Planted In Two Worlds

I’ve been reading Brian Clegg’s book, Gravity: How the Weakest Force in the Universe Shaped Our Lives. This isn’t a review of the book, which I’m not quite halfway through. I’d like to look at his treatment of aristotelianism as viewed by our more rational age. I’d like to expand on a few things that struck me, and apply them to how the Catholic Church approaches theology.

My thesis here is that Catholic theology struggles mightily with one foot in the rational world and one in the medieval recovery of Aristotle. It’s a sort of philosophical schizophrenia. For those serious about the realm of the mind it produces moments of grave disconnect, where time-honored traditions do not fare well under modern analysis. And in the pastoral realm, we are left with seemingly heartless decisions rendered in ways that foster alienation rather than union with God. And for those who control the intellectual output of the Church, it provides a convenient cover. We can be rational when it suits us. Or we can appeal to “tradition” as it has surfaced in the intellectual tradition.

For the ancient Greeks, what we accept today as science was a matter of the mind. Thinkers reflected upon the world around them. They sought understanding and meaning from reflection and acted, taught, and lived according to those principles. They did not always trust the senses. What one saw, heard, or felt could deceive. In other words, the human thinker came first, and the world was ordered in ways in which the human brain understood it.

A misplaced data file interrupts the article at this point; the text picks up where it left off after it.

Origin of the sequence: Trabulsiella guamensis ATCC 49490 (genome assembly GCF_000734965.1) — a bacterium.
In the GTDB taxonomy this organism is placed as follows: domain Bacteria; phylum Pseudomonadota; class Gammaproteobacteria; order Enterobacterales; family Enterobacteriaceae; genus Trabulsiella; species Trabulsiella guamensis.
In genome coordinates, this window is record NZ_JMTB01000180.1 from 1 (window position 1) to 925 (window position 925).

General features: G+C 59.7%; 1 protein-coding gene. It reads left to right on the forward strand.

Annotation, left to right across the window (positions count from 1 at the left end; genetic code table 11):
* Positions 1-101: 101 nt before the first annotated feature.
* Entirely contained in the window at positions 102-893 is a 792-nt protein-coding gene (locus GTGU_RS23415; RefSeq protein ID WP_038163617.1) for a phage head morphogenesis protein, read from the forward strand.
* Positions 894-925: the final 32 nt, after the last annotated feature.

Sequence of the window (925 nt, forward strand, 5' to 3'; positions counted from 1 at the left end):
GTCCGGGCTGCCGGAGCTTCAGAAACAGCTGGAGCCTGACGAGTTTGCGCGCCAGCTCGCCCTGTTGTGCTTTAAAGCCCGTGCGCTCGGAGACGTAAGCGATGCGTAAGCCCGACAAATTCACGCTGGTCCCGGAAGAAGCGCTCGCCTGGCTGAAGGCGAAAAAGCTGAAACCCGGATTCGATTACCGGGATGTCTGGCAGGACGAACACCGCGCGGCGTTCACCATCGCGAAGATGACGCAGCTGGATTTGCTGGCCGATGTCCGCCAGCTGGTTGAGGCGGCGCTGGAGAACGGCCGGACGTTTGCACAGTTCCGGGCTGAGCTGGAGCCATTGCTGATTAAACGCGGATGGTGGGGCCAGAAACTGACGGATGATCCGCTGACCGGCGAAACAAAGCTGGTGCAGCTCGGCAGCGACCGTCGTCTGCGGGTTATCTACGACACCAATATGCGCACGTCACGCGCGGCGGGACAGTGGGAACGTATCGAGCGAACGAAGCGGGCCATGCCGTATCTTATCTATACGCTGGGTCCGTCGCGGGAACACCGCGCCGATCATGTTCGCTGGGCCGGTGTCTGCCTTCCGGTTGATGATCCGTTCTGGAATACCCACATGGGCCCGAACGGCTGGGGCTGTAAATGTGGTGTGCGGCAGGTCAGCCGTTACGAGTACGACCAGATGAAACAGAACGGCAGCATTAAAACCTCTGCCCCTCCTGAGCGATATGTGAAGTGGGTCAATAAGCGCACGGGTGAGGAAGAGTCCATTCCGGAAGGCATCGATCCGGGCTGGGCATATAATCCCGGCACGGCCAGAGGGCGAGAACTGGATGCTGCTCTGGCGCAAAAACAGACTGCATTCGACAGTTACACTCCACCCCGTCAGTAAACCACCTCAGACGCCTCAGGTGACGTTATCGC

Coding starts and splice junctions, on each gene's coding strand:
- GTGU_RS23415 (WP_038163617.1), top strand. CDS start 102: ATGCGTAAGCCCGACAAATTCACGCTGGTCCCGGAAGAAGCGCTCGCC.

According to Clegg, the whole notion of experimentation was alien to Aristotle and to those of his intellectual heritage. Men and women had different numbers of teeth in their mouths–this is one of the more interesting of the bits of knowledge attributed to Aristotle. It went largely unchallenged, and if you think it would be easy enough to just count the teeth in people’s mouths to contradict it, well, then you are a modernist as seen from the aristotelian camp. The concept that observation and analysis could be done to verify a thesis was totally foreign to them. Of course, if one’s eyes or ears could deceive, it would seem the human mind could do likewise. But that didn’t seem to place in the aristotelian tradition.

Galileo, of course, comes into the book as a person who disputes some of the basic scientific principles of the day. Heavy things fall faster than light things–this was a fact of aristotelian insistence. And our experience might bear this out, for there is a difference between a boulder being dropped on our foot and a pebble. The former might cause broken bones. The latter is brushed off, barely felt. More force is applied by a more massive object, but the modern view is that is caused not by greater speed on impact, but by more mass applied to our tender foot.

Astronaut David Scott demonstrated the principle on the moon in 1971. A falcon feather and a geological hammer fell to the lunar dust at the same speed. Of course, science had long reconciled the floating feather on Earth as being more due to air resistance than its relative lightness. The experiment attributed to Galileo is that two balls of different weights